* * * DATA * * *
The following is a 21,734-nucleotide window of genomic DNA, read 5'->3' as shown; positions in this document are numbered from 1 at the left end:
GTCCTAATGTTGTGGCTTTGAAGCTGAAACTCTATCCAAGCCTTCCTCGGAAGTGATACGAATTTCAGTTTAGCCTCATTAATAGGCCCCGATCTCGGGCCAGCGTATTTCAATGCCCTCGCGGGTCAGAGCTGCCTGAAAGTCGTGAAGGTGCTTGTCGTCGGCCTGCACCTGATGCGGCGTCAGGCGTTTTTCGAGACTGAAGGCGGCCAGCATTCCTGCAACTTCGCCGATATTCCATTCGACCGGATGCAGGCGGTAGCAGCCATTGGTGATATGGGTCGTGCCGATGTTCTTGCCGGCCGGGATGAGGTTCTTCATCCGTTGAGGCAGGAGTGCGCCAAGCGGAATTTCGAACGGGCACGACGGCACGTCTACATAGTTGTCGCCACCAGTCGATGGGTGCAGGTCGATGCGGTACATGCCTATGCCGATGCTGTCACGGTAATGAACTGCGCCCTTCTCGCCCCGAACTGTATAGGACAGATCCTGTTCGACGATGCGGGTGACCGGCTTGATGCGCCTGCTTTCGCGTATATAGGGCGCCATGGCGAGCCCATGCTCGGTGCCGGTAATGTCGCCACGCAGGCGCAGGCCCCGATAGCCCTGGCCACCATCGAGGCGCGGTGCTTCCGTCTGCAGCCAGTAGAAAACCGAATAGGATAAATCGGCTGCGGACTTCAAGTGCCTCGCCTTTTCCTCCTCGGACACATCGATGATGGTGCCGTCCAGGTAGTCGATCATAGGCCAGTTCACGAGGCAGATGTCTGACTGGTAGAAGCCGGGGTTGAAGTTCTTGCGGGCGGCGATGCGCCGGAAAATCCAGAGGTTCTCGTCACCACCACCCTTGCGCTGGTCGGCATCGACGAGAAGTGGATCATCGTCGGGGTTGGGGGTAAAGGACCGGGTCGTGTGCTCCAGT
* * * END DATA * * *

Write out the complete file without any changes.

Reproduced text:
The following is a 21,734-nucleotide window of genomic DNA, read 5'->3' as shown; positions in this document are numbered from 1 at the left end:
GTCCTAATGTTGTGGCTTTGAAGCTGAAACTCTATCCAAGCCTTCCTCGGAAGTGATACGAATTTCAGTTTAGCCTCATTAATAGGCCCCGATCTCGGGCCAGCGTATTTCAATGCCCTCGCGGGTCAGAGCTGCCTGAAAGTCGTGAAGGTGCTTGTCGTCGGCCTGCACCTGATGCGGCGTCAGGCGTTTTTCGAGACTGAAGGCGGCCAGCATTCCTGCAACTTCGCCGATATTCCATTCGACCGGATGCAGGCGGTAGCAGCCATTGGTGATATGGGTCGTGCCGATGTTCTTGCCGGCCGGGATGAGGTTCTTCATCCGTTGAGGCAGGAGTGCGCCAAGCGGAATTTCGAACGGGCACGACGGCACGTCTACATAGTTGTCGCCACCAGTCGATGGGTGCAGGTCGATGCGGTACATGCCTATGCCGATGCTGTCACGGTAATGAACTGCGCCCTTCTCGCCCCGAACTGTATAGGACAGATCCTGTTCGACGATGCGGGTGACCGGCTTGATGCGCCTGCTTTCGCGTATATAGGGCGCCATGGCGAGCCCATGCTCGGTGCCGGTAATGTCGCCACGCAGGCGCAGGCCCCGATAGCCCTGGCCACCATCGAGGCGCGGTGCTTCCGTCTGCAGCCAGTAGAAAACCGAATAGGATAAATCGGCTGCGGACTTCAAGTGCCTCGCCTTTTCCTCCTCGGACACATCGATGATGGTGCCGTCCAGGTAGTCGATCATAGGCCAGTTCACGAGGCAGATGTCTGACTGGTAGAAGCCGGGGTTGAAGTTCTTGCGGGCGGCGATGCGCCGGAAAATCCAGAGGTTCTCGTCACCACCACCCTTGCGCTGGTCGGCATCGACGAGAAGTGGATCATCGTCGGGGTTGGGGGTAAAGGACCGGGTCGTGTGCTCCAGT